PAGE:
The Gist (The Thing that Couldn't Die)
As far as living head movies go, The Thing That Couldn't Die (1958) possesses surprisingly long legs. Cranked out at Universal-International towards the end of the studio's run of atomic age horror and sci-fi films - post-Creature from the Black Lagoon (1954), post-Tarantula (1955), post-Monster on the Campus (1958) and long after the abdication of series frontmen Richard Carlson and John Agar, as U-I was divesting itself of its contract players and stable of writers - the feature was intended as fodder for drive-in double bills and second run cinemas. Made for a miserly $150,000, The Thing That Couldn't Die has never appeared on a legitimate VHS tape or DVD but remains a fan favorite, engendering warm memories and kind words from those who saw it originally via late night television or as a Saturday afternoon spookshow. The project originated with David Duncan (a writer with credits ranging from The Monster That Challenged the World and The Black Scorpion (both 1957) to Monster on the Campus and the American edit of Ishiro Honda's Rodan, 1956), who sold his original story "The Water Witch" to U-I and was retained to write the screenplay.

Principal photography on The Water Witch (as the project was known early into production) began in late January 1958, on the Universal backlot, making use of a standing farmhouse set left over from the studio's Ma and Pa Kettle comedies. Tinkering with historical fact, The Thing That Couldn't Die spins a tale of the collision of science and superstition at the burial site of one Gideon Drew, "the foulest and wickedest man to ever set feet upon the earth." A member of privateer Sir Francis Drake's expedition to the Americas in the late 16th Century, Drew had been branded a Satanist (an allusion to Drake's real life execution of co-commander Thomas Doughty, whom he accused of witchcraft and executed on July 2, 1758) and beheaded at an unmarked spot on the California coastline, with head and body buried apart to curse the blighter with everlasting torment. The search for water in present day Southern California leads to the discovery of Drew's undying noggin and its deleterious effect on a handful of contemporary folk, among them a handsome young scientist (William Reynolds) and a beautiful girl (Carolyn Kearney) endowed with second sight.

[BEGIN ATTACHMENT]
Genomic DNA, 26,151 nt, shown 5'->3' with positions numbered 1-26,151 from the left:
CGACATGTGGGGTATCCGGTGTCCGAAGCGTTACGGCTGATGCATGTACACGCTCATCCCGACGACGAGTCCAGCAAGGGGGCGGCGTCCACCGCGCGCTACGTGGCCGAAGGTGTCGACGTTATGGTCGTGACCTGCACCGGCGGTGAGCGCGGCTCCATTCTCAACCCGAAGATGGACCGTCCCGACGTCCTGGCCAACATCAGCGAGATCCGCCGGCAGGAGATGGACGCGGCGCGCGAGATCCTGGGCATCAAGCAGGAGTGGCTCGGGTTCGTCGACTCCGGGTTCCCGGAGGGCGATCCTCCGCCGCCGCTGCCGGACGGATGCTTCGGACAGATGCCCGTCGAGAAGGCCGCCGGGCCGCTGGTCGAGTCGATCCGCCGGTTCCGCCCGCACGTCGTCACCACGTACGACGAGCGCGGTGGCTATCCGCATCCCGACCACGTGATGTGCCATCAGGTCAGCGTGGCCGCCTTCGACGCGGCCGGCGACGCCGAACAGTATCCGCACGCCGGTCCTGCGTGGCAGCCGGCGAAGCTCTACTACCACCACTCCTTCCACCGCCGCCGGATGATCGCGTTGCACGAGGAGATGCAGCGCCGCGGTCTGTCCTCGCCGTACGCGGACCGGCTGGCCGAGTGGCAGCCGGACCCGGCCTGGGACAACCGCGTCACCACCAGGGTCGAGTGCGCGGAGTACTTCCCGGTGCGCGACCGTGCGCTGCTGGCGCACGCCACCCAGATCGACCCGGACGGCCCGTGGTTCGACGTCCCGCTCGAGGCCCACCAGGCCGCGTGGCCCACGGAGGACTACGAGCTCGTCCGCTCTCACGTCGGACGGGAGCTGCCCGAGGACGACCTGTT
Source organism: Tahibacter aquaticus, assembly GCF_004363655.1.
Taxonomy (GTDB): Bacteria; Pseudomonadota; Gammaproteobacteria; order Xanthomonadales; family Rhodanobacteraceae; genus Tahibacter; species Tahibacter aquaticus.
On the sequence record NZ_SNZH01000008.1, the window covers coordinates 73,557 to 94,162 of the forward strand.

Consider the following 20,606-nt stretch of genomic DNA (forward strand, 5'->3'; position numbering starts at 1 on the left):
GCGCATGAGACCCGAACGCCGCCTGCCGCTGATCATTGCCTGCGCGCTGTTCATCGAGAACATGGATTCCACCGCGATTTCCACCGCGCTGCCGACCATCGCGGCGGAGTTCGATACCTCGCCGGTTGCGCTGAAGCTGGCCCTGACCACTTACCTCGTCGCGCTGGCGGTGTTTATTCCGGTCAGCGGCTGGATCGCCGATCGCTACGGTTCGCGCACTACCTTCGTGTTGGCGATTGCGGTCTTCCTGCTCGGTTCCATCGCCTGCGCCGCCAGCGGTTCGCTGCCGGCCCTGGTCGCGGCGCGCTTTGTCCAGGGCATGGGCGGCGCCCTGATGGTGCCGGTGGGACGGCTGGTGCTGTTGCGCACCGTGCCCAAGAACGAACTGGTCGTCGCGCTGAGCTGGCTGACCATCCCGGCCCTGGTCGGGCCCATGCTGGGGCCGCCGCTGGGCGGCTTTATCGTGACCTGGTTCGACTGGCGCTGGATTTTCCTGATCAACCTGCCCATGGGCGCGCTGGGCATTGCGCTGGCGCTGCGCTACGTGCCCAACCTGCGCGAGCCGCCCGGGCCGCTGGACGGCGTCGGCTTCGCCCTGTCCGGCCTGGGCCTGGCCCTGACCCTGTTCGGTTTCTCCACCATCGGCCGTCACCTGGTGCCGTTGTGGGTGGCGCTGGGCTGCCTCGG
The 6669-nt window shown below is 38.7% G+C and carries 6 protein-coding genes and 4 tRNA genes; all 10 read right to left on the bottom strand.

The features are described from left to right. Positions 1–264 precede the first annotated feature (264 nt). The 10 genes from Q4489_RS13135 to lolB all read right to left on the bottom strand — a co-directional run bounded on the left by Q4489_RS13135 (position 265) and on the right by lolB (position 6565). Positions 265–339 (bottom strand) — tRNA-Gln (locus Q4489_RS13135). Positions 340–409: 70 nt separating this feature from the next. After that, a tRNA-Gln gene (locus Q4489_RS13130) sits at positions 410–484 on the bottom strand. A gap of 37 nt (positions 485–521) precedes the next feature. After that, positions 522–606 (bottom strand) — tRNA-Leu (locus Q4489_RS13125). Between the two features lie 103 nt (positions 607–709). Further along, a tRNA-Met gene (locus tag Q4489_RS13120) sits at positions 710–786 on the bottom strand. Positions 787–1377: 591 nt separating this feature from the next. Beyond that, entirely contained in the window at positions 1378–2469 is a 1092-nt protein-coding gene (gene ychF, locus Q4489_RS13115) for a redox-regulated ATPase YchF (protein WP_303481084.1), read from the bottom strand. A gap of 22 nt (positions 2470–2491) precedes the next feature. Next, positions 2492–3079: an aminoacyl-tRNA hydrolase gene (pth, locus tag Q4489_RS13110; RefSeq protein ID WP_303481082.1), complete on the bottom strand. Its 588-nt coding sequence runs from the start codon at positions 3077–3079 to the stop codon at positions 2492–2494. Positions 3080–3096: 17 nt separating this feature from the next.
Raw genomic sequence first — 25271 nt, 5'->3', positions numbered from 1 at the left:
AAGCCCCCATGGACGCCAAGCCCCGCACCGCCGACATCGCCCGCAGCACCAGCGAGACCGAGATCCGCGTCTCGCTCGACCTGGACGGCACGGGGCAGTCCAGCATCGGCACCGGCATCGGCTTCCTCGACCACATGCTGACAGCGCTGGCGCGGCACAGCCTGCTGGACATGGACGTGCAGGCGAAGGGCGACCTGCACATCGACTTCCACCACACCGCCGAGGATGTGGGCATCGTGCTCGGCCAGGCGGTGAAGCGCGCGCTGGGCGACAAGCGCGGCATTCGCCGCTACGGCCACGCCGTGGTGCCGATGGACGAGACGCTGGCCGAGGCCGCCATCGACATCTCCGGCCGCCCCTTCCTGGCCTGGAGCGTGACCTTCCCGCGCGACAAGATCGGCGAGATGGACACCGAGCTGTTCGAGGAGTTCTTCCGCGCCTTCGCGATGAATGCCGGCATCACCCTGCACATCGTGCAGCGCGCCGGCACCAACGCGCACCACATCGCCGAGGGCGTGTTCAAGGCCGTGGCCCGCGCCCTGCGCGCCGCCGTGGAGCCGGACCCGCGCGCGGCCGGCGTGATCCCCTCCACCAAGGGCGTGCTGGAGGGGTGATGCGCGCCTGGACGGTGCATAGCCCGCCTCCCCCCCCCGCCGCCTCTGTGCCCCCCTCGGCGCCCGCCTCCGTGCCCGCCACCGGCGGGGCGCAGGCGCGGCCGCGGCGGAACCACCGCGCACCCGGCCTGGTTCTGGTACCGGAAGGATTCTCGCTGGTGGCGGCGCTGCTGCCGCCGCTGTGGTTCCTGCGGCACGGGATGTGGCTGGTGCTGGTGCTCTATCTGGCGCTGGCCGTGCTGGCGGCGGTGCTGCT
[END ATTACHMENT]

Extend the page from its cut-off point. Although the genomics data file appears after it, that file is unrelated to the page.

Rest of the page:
One of only two features helmed by short subject director Will Cowan, The Thing That Couldn't Die suffers from early inertia aggravated by Russell Metty's flat camerawork (Metty was jobbing here between Magnificent Obsession [1954] for Douglas Sirk and Touch of Evil [1958] for Orson Welles) as the protagonists discover the strong box buried in canyon country and attempt to make sense of its cautionary inscription ("If ye valuest thy immortal soul, open not this accursed chest..."). Already borrowing from The Mummy (1932), the script folds in John Steinbeck's Of Mice and Men when roughneck ranch hand (To Kill a Mockingbird's [1962] James Anderson) and his simpleton friend (Charles Horvath) appropriate the box for personal gain, only to have Horvath possessed by the living head, murder Anderson, and set off to bond Drew to his lower corporeality. The villain takes a long time to come together, the interim filled with additional possessions (when Horvath is gunned down, Andra Martin's artist's model assumes the dogsbody, porting Drew's head around in a hatbox) and a spooky flashback detailing Drew's execution, which plays like a dry run for the entombment of Barbara Steele in Mario Bava's Black Sunday (1960).